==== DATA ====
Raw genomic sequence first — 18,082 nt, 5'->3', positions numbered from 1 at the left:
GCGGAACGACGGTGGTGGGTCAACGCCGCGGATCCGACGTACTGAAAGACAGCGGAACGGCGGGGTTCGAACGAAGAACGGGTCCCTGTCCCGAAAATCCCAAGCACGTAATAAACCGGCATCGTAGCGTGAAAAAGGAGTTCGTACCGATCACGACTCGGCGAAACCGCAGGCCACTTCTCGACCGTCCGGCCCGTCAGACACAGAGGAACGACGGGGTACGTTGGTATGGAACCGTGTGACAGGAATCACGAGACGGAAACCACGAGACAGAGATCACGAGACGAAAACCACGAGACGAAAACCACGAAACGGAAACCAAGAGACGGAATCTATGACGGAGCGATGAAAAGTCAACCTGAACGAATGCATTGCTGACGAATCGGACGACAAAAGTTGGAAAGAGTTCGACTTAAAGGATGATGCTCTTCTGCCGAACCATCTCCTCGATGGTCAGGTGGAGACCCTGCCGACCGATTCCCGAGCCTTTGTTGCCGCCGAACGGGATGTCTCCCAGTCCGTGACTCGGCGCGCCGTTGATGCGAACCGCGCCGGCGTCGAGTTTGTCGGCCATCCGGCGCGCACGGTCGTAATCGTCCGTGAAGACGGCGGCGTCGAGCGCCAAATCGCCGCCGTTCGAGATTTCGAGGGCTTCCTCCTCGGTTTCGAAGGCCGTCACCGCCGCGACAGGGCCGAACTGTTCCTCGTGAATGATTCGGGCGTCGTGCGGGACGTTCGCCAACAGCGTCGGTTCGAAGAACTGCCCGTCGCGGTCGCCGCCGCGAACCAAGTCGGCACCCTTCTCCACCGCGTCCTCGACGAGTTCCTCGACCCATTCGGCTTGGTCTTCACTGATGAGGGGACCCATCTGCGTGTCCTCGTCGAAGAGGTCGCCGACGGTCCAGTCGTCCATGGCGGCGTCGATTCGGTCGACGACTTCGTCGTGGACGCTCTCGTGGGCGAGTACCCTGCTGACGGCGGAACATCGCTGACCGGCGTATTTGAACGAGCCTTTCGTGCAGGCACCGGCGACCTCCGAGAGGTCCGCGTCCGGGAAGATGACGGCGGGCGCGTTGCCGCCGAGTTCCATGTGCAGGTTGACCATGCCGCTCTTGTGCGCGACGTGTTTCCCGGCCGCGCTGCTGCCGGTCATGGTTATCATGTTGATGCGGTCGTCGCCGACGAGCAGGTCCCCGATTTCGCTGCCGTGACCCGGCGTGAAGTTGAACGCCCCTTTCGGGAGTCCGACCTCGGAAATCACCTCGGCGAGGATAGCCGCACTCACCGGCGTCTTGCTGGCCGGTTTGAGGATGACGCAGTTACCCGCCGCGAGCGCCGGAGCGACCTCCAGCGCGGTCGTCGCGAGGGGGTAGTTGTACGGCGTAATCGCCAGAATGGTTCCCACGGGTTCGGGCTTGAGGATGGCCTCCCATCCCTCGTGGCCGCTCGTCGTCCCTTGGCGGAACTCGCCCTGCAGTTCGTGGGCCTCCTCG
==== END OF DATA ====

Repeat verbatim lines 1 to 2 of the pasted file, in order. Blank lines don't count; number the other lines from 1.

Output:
Raw genomic sequence first — 18,082 nt, 5'->3', positions numbered from 1 at the left:
GCGGAACGACGGTGGTGGGTCAACGCCGCGGATCCGACGTACTGAAAGACAGCGGAACGGCGGGGTTCGAACGAAGAACGGGTCCCTGTCCCGAAAATCCCAAGCACGTAATAAACCGGCATCGTAGCGTGAAAAAGGAGTTCGTACCGATCACGACTCGGCGAAACCGCAGGCCACTTCTCGACCGTCCGGCCCGTCAGACACAGAGGAACGACGGGGTACGTTGGTATGGAACCGTGTGACAGGAATCACGAGACGGAAACCACGAGACAGAGATCACGAGACGAAAACCACGAGACGAAAACCACGAAACGGAAACCAAGAGACGGAATCTATGACGGAGCGATGAAAAGTCAACCTGAACGAATGCATTGCTGACGAATCGGACGACAAAAGTTGGAAAGAGTTCGACTTAAAGGATGATGCTCTTCTGCCGAACCATCTCCTCGATGGTCAGGTGGAGACCCTGCCGACCGATTCCCGAGCCTTTGTTGCCGCCGAACGGGATGTCTCCCAGTCCGTGACTCGGCGCGCCGTTGATGCGAACCGCGCCGGCGTCGAGTTTGTCGGCCATCCGGCGCGCACGGTCGTAATCGTCCGTGAAGACGGCGGCGTCGAGCGCCAAATCGCCGCCGTTCGAGATTTCGAGGGCTTCCTCCTCGGTTTCGAAGGCCGTCACCGCCGCGACAGGGCCGAACTGTTCCTCGTGAATGATTCGGGCGTCGTGCGGGACGTTCGCCAACAGCGTCGGTTCGAAGAACTGCCCGTCGCGGTCGCCGCCGCGAACCAAGTCGGCACCCTTCTCCACCGCGTCCTCGACGAGTTCCTCGACCCATTCGGCTTGGTCTTCACTGATGAGGGGACCCATCTGCGTGTCCTCGTCGAAGAGGTCGCCGACGGTCCAGTCGTCCATGGCGGCGTCGATTCGGTCGACGACTTCGTCGTGGACGCTCTCGTGGGCGAGTACCCTGCTGACGGCGGAACATCGCTGACCGGCGTATTTGAACGAGCCTTTCGTGCAGGCACCGGCGACCTCCGAGAGGTCCGCGTCCGGGAAGATGACGGCGGGCGCGTTGCCGCCGAGTTCCATGTGCAGGTTGACCATGCCGCTCTTGTGCGCGACGTGTTTCCCGGCCGCGCTGCTGCCGGTCATGGTTATCATGTTGATGCGGTCGTCGCCGACGAGCAGGTCCCCGATTTCGCTGCCGTGACCCGGCGTGAAGTTGAACGCCCCTTTCGGGAGTCCGACCTCGGAAATCACCTCGGCGAGGATAGCCGCACTCACCGGCGTCTTGCTGGCCGGTTTGAGGATGACGCAGTTACCCGCCGCGAGCGCCGGAGCGACCTCCAGCGCGGTCGTCGCGAGGGGGTAGTTGTACGGCGTAATCGCCAGAATGGTTCCCACGGGTTCGGGCTTGAGGATGGCCTCCCATCCCTCGTGGCCGCTCGTCGTCCCTTGGCGGAACTCGCCCTGCAGTTCGTGGGCCTCCTCG